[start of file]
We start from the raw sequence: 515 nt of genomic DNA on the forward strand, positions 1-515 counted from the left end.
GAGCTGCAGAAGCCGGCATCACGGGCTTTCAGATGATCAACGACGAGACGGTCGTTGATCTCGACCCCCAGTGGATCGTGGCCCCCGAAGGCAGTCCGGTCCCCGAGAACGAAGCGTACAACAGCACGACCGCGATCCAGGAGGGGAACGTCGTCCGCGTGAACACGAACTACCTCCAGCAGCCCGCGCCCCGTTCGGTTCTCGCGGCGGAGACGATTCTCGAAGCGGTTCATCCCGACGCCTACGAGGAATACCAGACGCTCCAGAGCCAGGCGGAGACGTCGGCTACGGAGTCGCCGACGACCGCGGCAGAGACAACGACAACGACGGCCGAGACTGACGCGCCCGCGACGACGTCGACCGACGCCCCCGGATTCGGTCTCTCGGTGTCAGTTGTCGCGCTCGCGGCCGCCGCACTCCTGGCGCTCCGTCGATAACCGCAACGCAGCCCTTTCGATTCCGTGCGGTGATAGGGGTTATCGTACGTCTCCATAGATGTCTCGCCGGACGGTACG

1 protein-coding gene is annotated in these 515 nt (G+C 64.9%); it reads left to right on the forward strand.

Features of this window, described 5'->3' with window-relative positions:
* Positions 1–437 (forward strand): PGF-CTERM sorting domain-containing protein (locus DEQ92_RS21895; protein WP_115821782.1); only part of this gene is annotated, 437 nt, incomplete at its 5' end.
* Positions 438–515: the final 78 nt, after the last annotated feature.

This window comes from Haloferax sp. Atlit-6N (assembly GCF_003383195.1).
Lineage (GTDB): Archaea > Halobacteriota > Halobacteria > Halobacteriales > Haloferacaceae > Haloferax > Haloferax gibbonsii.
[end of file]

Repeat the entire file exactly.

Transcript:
We start from the raw sequence: 515 nt of genomic DNA on the forward strand, positions 1-515 counted from the left end.
GAGCTGCAGAAGCCGGCATCACGGGCTTTCAGATGATCAACGACGAGACGGTCGTTGATCTCGACCCCCAGTGGATCGTGGCCCCCGAAGGCAGTCCGGTCCCCGAGAACGAAGCGTACAACAGCACGACCGCGATCCAGGAGGGGAACGTCGTCCGCGTGAACACGAACTACCTCCAGCAGCCCGCGCCCCGTTCGGTTCTCGCGGCGGAGACGATTCTCGAAGCGGTTCATCCCGACGCCTACGAGGAATACCAGACGCTCCAGAGCCAGGCGGAGACGTCGGCTACGGAGTCGCCGACGACCGCGGCAGAGACAACGACAACGACGGCCGAGACTGACGCGCCCGCGACGACGTCGACCGACGCCCCCGGATTCGGTCTCTCGGTGTCAGTTGTCGCGCTCGCGGCCGCCGCACTCCTGGCGCTCCGTCGATAACCGCAACGCAGCCCTTTCGATTCCGTGCGGTGATAGGGGTTATCGTACGTCTCCATAGATGTCTCGCCGGACGGTACG

1 protein-coding gene is annotated in these 515 nt (G+C 64.9%); it reads left to right on the forward strand.

Features of this window, described 5'->3' with window-relative positions:
* Positions 1–437 (forward strand): PGF-CTERM sorting domain-containing protein (locus DEQ92_RS21895; protein WP_115821782.1); only part of this gene is annotated, 437 nt, incomplete at its 5' end.
* Positions 438–515: the final 78 nt, after the last annotated feature.

This window comes from Haloferax sp. Atlit-6N (assembly GCF_003383195.1).
Lineage (GTDB): Archaea > Halobacteriota > Halobacteria > Halobacteriales > Haloferacaceae > Haloferax > Haloferax gibbonsii.